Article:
Barker asked Welch to do another treatment of his Sermon on the Mount material minus the Book of Mormon content for mainstream Old Testament scholars. At first Welch was hesitant. Leaving out the Nephite text would handicap him. After all, it was 3 Nephi that clarified many of the Old Testament - New Testament relationships in the first place. As he got into the project, though, Jack discovered rich new veins of material to work with in the Psalms as well as post-exilic Old Testament sources. In his 1998 analysis, he had limited his use of the Old Testament to texts that would have been on the brass plates of Laban spirited out of Jerusalem ca. 600 B.C. In 2009 Welch's The Sermon on the Mount in the Light of the Temple appeared in the Society for Old Testament Study Monograph Series edited by Margaret Barker and published by Ashgate.
Reading the Sermon on the Mount as a Temple Text
The Book of Mormon only appears once in this work, at the end of the final chapter as another example of the Sermon on the Mount in a Temple setting.

Welch's use of the terms 'illuminating' in 1998 and 'light' in 2009 are not coincidental. Temple liturgy as revealed by the Prophet Joseph in this the Dispensation of the Fullness of Times Ephesians 1:10, Doctrine & Covenants 128:18, etc. is a restoration of Temple worship in Old Testament times and the Temple clarifies and brightens our understanding of Matthew 5 - 7. Matthew, of course, was the Gospel writer who specifically targeted a Jewish audience. When Jack discovered chiasmus in the Book of Mormon on August 16, 1967 in Regensburg, Germany, the voice that startled him said "if it is evidence of Hebrew style in the Bible (referring specifically to the Book of Matthew), it must be evidence of Hebrew style in the Book of Mormon." John W. Welch, "The Discovery of Chiasmus in the Book of Mormon: Forty Years Later" in Journal of Book of Mormon Studies 16/2 (2007). A PDF of the article is available here.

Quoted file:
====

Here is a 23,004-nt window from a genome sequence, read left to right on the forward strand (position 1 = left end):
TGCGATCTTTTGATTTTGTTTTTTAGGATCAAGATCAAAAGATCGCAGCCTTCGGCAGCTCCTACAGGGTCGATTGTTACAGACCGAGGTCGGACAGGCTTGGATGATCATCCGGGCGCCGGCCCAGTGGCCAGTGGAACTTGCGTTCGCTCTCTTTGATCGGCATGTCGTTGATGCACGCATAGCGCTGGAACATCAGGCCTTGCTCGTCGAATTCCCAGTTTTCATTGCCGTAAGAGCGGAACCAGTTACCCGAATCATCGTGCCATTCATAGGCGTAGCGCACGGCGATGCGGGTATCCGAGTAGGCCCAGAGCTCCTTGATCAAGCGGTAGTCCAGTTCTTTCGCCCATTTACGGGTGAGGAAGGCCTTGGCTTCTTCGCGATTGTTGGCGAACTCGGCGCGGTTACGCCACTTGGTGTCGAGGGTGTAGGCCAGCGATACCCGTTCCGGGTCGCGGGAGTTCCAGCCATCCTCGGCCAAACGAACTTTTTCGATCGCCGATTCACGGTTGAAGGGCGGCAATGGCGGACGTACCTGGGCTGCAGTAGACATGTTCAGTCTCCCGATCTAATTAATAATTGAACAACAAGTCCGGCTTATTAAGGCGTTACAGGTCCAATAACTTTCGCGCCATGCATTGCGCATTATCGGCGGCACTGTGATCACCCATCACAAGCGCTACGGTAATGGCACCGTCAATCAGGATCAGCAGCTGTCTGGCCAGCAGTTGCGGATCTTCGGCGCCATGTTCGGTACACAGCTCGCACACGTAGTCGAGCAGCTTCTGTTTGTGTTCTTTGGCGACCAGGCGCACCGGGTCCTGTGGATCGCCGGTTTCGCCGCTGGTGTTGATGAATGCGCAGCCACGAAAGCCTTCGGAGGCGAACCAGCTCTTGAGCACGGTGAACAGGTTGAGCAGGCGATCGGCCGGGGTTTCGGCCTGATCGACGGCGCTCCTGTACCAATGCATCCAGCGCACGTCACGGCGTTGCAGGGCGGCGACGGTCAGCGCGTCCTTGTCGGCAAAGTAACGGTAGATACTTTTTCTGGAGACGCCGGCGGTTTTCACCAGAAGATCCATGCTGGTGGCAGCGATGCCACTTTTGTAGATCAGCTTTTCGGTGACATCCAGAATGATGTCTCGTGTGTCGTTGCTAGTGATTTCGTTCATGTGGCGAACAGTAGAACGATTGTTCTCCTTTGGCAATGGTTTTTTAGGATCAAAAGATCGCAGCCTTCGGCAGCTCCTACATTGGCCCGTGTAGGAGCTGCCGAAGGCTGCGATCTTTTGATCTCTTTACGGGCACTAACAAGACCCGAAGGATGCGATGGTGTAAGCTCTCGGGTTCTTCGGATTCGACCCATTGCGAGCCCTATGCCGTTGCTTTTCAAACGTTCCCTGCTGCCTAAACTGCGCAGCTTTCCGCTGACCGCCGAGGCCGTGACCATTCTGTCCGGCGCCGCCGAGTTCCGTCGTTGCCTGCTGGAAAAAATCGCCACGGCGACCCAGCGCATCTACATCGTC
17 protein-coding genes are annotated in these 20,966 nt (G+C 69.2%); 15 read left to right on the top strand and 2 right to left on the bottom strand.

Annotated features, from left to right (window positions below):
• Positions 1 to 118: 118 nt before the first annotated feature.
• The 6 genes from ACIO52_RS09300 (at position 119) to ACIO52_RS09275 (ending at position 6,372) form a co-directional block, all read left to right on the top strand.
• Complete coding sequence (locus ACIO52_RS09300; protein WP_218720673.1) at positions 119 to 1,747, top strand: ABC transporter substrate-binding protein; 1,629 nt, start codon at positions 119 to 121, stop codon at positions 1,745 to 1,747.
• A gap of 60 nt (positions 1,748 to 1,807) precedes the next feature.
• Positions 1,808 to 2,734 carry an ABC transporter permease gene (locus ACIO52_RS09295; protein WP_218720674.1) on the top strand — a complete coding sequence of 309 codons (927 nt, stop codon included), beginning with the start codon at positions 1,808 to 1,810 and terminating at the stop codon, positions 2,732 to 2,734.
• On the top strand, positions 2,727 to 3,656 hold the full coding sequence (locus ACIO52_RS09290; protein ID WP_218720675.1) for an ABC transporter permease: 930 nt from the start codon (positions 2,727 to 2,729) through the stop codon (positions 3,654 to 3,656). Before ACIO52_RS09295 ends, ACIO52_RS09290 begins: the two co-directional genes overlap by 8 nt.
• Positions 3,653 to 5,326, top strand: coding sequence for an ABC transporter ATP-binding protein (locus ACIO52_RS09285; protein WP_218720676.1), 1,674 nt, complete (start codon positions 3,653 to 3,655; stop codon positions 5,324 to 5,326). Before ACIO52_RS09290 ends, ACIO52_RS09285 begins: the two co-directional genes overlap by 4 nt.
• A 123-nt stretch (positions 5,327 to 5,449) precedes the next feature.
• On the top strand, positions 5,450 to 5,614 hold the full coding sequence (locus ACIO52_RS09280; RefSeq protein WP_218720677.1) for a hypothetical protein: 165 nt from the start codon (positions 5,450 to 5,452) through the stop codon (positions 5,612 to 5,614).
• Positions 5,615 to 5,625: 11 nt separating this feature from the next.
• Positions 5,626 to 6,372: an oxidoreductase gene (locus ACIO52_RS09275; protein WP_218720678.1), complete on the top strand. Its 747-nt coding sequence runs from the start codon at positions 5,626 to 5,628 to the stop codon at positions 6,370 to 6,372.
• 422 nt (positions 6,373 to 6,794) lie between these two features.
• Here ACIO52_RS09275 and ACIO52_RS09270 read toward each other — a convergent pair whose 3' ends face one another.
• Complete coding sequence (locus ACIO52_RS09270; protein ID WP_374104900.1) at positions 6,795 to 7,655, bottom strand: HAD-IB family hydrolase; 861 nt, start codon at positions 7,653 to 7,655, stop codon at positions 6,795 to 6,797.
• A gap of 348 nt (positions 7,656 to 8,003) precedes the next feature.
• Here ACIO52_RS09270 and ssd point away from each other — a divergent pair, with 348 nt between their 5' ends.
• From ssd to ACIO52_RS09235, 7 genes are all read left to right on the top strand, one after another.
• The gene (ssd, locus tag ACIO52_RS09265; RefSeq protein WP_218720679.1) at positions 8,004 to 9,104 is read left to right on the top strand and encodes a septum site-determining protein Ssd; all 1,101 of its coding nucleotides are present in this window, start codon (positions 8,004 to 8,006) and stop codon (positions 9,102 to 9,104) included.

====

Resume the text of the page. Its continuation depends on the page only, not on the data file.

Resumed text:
As Neal Rappleye deftly observed in Welch's office on Friday, December 19, 2014 these two John W. Welch books are a formidable vindication of 1 Nephi 13:40. A work of Book of Mormon scholarship led directly to significant Biblical scholarship. We now understand the Bible better because of insights gleaned from the Book of Mormon.

Saturday, December 20, 2014

The Legal Cases in the Book of Mormon

Neal Rappleye and I spent the afternoon yesterday with Jack Welch in his office. He described his presentation in July to the Jewish Law Association Conference at the University of Antwerp. His paper was entitled "Narrating Homicide in the Hebrew Bible and the Book of Mormon." The Nephite text early on tells the story of a gripping homicide (1 Nephi 4) and many others are mentioned. The theme of the conference was "Judaism, Law and Literature." This snippet from the conference program helps put Jack's presentation in context.
Jewish Law Association Morning Conference Sessions
July 15, 2014, Antwerp, Belgium
From the time he left private practice in Los Angeles to join the BYU Law Faculty over thirty years ago, John W. Welch has been an avid student of Biblical Law in both Jewish and Nephite literature. Students in his ancient law classes through the years have authored hundreds of papers, many of which bear on aspects of Biblical Law evident in the Book of Mormon text.

Welch's important book The Legal Cases in the Book of Mormon (Provo: BYU Press and Neal A. Maxwell Institute for Religious Scholarship, 2008) is an accessible introduction to a major aspect of the Book of Mormon unfamiliar to most students. Written for a general audience and highly readable, it highlights just how much jurisprudence is in the Nephite text, and the astonishing degree to which Nephite legal process followed pre-exilic Jewish patterns.